As we look forward to the current and future political landscape, one of the critical concerns for cattlemen and women, and for all small businesses nationwide, is a stable tax code. A stable tax code allows businesses to plan and manage profits and losses efficiently. The absence of a stable tax code, further adds uncertainty to an already volatile economy and commodity market. And while progress in this legislative session has been slow, at best, there may be momentum yet in 2014. This year, a number of tax provisions, important not only for the cattle industry but for the business community as a whole, expired. We lost key provisions like bonus depreciation, taking away our ability to accelerate depreciation schedules, and the Conservation Easement Tax Credit.
As many cattlemen and women know all too well, one of the greatest threats our industry faces is regulation from Washington, D.C. And for many years now, the industry has braced for a rule-making by the EPA and the Army Corps of Engineers that would substantially impact all uses and users of land, not just farming and ranching. That rule-making came this spring in the form of the EPA and Corps’ Waters of the United States proposed rule, or WOTUS.
Flies are notorious nuisance and public health pests because they have the ability to transmit serious pathogens to both humans and animals. These flies typically occur and breed in a variety of filthy areas, including manure, soiled bedding, spilled feed, garbage and other types of organic matter. One pound of manure can contain more than 1,500 fly maggots, so it is not hard to see how fly numbers can reach enormous proportions and threaten your livestock and workers. To prevent and reduce the instances of fly infestations, be sure to utilize the following best practices in your control plan:
Fi-Shock is recognized as one of the world leaders in equine and livestock fencing, meeting the needs of the farmer or rancher, as well as the needs of the novice or hobby farmer. Our electric fence systems are ideal for farms, pet enclosures, and livestock, swine and horse containment as well as for farm, garden and pond protection from predators and other wildlife. Phone Number:1-855-534-7462 Fax: 717.626.1912 69 N Locust St Lititz, PA 17543 http://www.fishock.com/customerservice/contact-info
Whether you install your own fencing or hire a company to do it for you, one thing is certain — it isn’t a task you want to have to redo every 5, 10, or even 15 years. It only makes common (and fiscal) sense to do it right the first time. When done correctly with the right materials, a high tensile fence can last as long as 50 years and is less maintenance than a traditional fence. In fact, you can build a longer-lasting high tensile fence for about half the price of a conventional low carbon fence. The folks from Bekaert recently discussed some of the basics of fencing with American Cattlemen. They also shared some of their best tips for picking the proper fencing materials for your needs and correctly installing them — and these folks definitely know what they are talking about.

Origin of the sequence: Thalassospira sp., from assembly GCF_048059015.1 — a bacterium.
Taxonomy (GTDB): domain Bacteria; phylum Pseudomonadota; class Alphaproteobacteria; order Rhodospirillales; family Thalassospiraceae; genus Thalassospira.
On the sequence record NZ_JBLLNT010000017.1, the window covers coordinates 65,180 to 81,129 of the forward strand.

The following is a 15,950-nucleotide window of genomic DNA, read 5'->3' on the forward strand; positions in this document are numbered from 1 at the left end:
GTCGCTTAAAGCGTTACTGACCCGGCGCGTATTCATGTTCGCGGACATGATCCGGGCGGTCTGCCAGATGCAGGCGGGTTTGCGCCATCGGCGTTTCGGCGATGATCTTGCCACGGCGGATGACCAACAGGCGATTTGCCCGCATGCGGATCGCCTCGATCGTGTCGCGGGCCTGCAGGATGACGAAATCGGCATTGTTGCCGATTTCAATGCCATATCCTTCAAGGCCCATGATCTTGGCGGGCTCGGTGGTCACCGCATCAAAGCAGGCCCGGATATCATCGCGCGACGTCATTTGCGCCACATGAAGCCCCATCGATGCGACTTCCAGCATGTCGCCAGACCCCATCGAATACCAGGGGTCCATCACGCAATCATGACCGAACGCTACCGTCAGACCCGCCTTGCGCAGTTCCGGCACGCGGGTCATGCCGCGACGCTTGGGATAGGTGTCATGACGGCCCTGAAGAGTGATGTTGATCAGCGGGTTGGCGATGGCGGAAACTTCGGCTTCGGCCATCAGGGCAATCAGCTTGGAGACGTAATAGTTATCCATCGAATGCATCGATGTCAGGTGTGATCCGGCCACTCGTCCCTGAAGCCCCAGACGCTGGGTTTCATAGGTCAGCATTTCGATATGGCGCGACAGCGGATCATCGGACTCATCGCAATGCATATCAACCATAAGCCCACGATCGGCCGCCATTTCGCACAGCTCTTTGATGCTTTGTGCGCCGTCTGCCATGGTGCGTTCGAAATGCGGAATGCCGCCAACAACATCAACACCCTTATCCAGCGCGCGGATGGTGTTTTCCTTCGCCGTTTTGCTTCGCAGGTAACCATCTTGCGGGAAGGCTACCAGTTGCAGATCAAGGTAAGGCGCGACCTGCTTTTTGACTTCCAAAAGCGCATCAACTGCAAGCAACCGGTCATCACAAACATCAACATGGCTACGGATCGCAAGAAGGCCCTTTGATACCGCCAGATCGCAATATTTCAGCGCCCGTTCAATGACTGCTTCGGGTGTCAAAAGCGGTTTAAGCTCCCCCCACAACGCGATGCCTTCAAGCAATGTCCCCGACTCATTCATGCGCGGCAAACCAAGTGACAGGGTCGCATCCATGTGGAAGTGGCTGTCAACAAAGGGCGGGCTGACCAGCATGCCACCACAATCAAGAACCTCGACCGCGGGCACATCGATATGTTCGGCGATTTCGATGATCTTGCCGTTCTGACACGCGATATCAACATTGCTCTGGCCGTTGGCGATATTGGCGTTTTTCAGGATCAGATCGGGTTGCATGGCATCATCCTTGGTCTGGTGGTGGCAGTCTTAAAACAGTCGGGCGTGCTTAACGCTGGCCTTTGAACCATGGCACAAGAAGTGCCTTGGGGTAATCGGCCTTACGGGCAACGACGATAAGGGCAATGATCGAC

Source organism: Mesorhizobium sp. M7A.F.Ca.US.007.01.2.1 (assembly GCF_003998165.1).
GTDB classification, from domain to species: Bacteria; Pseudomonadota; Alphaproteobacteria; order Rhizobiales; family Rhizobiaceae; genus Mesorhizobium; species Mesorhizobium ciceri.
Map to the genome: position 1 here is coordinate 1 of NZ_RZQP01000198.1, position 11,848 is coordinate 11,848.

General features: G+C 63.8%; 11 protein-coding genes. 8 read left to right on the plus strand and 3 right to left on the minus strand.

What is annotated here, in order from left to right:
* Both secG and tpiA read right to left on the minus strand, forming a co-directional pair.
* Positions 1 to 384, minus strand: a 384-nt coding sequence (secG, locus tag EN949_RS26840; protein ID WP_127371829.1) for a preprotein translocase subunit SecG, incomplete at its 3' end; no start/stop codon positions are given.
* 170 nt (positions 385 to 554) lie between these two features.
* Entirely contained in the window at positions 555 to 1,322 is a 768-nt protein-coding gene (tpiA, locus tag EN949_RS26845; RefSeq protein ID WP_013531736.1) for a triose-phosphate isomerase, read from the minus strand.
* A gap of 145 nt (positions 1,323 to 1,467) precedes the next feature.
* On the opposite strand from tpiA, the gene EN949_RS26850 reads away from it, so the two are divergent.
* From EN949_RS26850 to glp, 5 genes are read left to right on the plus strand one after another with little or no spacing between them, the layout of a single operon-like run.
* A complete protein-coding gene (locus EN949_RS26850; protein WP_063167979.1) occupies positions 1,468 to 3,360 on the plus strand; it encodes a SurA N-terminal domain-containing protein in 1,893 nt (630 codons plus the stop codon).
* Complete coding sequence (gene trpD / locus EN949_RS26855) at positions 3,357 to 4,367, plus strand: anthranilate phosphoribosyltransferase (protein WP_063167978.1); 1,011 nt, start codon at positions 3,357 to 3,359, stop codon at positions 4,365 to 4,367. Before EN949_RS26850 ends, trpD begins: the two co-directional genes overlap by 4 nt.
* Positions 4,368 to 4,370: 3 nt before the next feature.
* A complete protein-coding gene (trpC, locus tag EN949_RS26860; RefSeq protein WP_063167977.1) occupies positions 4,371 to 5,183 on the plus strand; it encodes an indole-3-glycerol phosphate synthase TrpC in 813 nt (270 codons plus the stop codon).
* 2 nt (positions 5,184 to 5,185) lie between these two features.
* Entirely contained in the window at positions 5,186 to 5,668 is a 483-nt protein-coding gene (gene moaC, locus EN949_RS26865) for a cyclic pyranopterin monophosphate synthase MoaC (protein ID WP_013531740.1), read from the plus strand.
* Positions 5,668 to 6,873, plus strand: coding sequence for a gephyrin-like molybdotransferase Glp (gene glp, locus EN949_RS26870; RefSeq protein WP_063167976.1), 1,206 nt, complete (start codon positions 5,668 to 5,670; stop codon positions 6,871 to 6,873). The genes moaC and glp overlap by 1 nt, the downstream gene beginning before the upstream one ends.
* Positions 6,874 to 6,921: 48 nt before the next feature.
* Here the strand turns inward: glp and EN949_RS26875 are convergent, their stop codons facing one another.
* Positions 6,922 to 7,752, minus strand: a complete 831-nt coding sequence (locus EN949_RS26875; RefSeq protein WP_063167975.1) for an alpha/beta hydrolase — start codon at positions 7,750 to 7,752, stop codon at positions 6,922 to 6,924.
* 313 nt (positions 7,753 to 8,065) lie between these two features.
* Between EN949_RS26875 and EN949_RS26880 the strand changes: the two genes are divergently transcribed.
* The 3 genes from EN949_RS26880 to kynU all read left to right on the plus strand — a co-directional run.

For 46-year-old Brian Weidner cattle producer and farmer near rural Newton, Illinois, he is living the dream of his childhood. “As a kid, I was always plowing in the sandbox,” Weidner says with a chuckle. “My dad always had livestock, and all I ever wanted to do was raise cattle and be a grain farmer.”
Cattlemen, would you like to have energy left after a day of driving pasture and range posts? Would you like to use the same drivers that commercial fence contractors use?
If you answered yes, then the REDI Driver is for you.
“Our customers spoke and we listened,” said Lorri Evans of REDI Driver, Inc. “Being fence contractors ourselves, we knew cattlemen had a need for a more versatile gas-powered post driver that didn’t limit them to a post size of only 2-3/8". Ranchers need to be able to drive posts from t-posts up to 2-7/8", all with one simple convenient driver, so we created the new REDI Driver Boss.”
Charles Kendall, a successful Blairsville, Pennsylvania dairy farmer, became frustrated by the time-consuming and occasionally painful process of working with barbed wire. So, when he started a fence contracting business in 1980, he decided to explore techniques to improve the efficiency of fence building. Kendall recognized the advantages of high-tensile wire and hoped to make installation easier. He felt that crimping wires together was faster and stronger than the usual hand-knotting process. Soon Kendall was manufacturing and selling the crimp sleeves, and this was the beginning of Kencove Farm Fence Supplies. Kencove is still headquartered in Blairsville, and now serves customers all over the world as a leading manufacturer and distributor of agricultural fencing supplies.
Discount cedar sells aromatic (Ozark) Red Cedar Posts from <?xml:namespace prefix = st1 />